Group D: Drama right to the very last
This was the group that had just about everything the fans could have hoped to have seen at the FIFA U-17 World Championship Peru 2005… an avalanche of goals, a huge shock result, one of the tournament's best games and a dramatic conclusion that proved to be a cliff-hanger of epic proportions.
The city of Piura played host to two fabulous rounds of matches before the climax at Lima and Trujillo saw Gambia starting the night on the brink of the quarter-finals, but finishing it by going out of Peru 2005 in heartbreaking and unexpected circumstances.
1 - Brazil, 6 pts (goal difference +5)
Group D could hardly have had a worse start for the defending champions as they lost 3:1 to Gambia, though their defeat of the Netherlands was hailed as one of the greatest games in the championship and that turned fortunes around for coach Nelson Rodrigues and his team. A closing 6:0 goal fiesta against Qatar rocketed them to the top of the group and there is every reason to suspect that a side which looked in true danger of early elimination may yet go all the way back to the final again. Everybody expects the Brazilians to be skilful and so it is with this selection, with winger Anderson arguably the pick of the bunch. His performance against Holland was especially noteworthy, as was that of goalkeeper Felipe, who seems destined for an extremely bright future. Team captain Denilson is an inspired leader, while the goals of Ramon and Igor could provide the platform for a successful title defence.
2 - Netherlands, 6 pts (goal difference +3)
Defensive vulnerability overshadowed the Netherlands opening win over Qatar as they scored five goals, but conceded three. Then they seemed to be heading for a heavy defeat just 20 minutes into their second game against Brazil, when Dutch coach Ruud Kaiser admitted his team were getting hammered by the South Americans. An inspired tactical switch brought Holland back into the equation and though they lost 2:1, they had outstanding goalkeeper Tim Krul to thank for keeping the margin of defeat to a minimum. How decisive that was to prove against Gambia in the group crunch match. Even Kaiser did not seem to be expecting his team to make the last eight, but they got the 2:0 win they required to scrape through as their fine team captain and record caps holder Dirk Marcellis scored with his head. John Goossens caused problems for full-backs with his surging runs and up front Marvin Emnes and Diego Biseswar posed a formidable threat.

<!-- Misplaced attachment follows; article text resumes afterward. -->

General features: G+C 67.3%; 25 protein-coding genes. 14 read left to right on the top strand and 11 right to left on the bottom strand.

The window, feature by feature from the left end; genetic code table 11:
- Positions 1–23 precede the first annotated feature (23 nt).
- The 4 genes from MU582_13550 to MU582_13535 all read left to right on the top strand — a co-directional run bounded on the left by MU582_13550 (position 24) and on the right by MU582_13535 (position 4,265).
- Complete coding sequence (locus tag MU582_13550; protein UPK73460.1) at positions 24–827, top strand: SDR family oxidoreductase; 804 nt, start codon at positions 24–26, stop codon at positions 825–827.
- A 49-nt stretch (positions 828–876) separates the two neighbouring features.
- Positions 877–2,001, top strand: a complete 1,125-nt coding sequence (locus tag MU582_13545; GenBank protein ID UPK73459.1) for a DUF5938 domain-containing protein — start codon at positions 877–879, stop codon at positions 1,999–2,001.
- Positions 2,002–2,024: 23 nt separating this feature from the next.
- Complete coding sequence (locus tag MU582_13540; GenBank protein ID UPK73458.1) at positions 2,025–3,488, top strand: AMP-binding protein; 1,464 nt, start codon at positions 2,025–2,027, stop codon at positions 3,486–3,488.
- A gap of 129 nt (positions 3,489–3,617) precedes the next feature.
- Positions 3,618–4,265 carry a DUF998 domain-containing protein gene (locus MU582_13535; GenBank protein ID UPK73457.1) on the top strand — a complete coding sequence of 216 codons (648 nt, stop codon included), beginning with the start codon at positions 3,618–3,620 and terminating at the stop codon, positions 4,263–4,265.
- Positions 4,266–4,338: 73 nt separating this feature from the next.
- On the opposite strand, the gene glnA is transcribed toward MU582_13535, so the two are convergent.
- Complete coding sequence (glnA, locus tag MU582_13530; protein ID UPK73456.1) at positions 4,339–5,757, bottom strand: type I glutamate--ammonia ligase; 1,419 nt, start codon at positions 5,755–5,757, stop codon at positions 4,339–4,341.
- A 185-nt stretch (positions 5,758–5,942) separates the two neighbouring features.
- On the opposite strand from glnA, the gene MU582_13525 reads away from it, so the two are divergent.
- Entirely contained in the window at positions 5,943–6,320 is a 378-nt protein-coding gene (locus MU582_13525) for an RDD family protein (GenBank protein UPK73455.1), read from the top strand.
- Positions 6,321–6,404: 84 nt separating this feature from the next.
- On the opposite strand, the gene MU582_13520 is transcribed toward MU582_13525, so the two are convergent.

3 - Gambia, 6 pts (goal difference +2)
Gambia have been something of an enigma at this tournament. Tall, strong, powerful and conquerors of the mighty Brazil… so how did they go out? The answer was by a single goal. That was the difference between fabulous success and heartbreaking failure, though coach Fred Osam Duodu can take a lot of pride in his players and also himself for the joy they collectively brought to the public with their performances. Against Brazil, they were astonishing - none more so than giant striker Momodou Ceesay, who scored twice at Peru 2005, but ultimately missed the penalty against the Netherlands that could have sent his team through. Regular penalty taker and team captain Ousman Jallow also made a name for himself, as did Sainey Nyassi and Tijan Jaiteh with their frightening pace. This was Gambia's first appearance in a FIFA World Championship at any level, but do not expect it to be the last if this team stays together and finds the inspiration that came to them in Peru once again. Gambia and their amazingly passionate fans will be sorely missed.
4 - Qatar, 0 pts (goal difference - 10)
A strong build-up to the FIFA U-17 World Championship led Qatar coach Tini Ruijs to expect great things of his players, but nerves got the better of them on the big occasion and not too many of his starlets lived up to hopes the Dutchman had in them. Three goals against the Netherlands in their opener offered a teasing glimpse of their promise, but sleepless nights and fretful days took their toll on the Qatari youngsters as they tired and collapsed under pressure. Ruijs cited the fact that his boys were used to playing in front of crowds of 50 rather than 23,000. Yusef Ali and Khalfan al Khalfan would be a handful for any U-17 defence once they are in full flight though and their incisive counter-attacking was the principle danger against the Netherlands and Gambia in the first two games. The final match was "a catastrophe" according to Ruijs, who watched his team concede six goals against Brazil and have two players sent off. Ruijs earmarked Mohammed al Yazidi and Faisal al Shuaibi for greater things in the future, but they were not able to reproduce their form from the qualifiers and that was partly the reason for Qatar's downfall.